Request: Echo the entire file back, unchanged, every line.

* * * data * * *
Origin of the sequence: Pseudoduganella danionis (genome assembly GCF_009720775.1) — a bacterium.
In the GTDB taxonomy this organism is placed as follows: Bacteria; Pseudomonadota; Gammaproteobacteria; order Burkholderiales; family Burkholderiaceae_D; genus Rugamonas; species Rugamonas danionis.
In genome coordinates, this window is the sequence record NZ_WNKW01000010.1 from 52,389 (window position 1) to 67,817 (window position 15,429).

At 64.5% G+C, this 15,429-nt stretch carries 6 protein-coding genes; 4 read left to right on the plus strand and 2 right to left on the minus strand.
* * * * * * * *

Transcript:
Origin of the sequence: Pseudoduganella danionis (genome assembly GCF_009720775.1) — a bacterium.
In the GTDB taxonomy this organism is placed as follows: Bacteria; Pseudomonadota; Gammaproteobacteria; order Burkholderiales; family Burkholderiaceae_D; genus Rugamonas; species Rugamonas danionis.
In genome coordinates, this window is the sequence record NZ_WNKW01000010.1 from 52,389 (window position 1) to 67,817 (window position 15,429).

At 64.5% G+C, this 15,429-nt stretch carries 6 protein-coding genes; 4 read left to right on the plus strand and 2 right to left on the minus strand.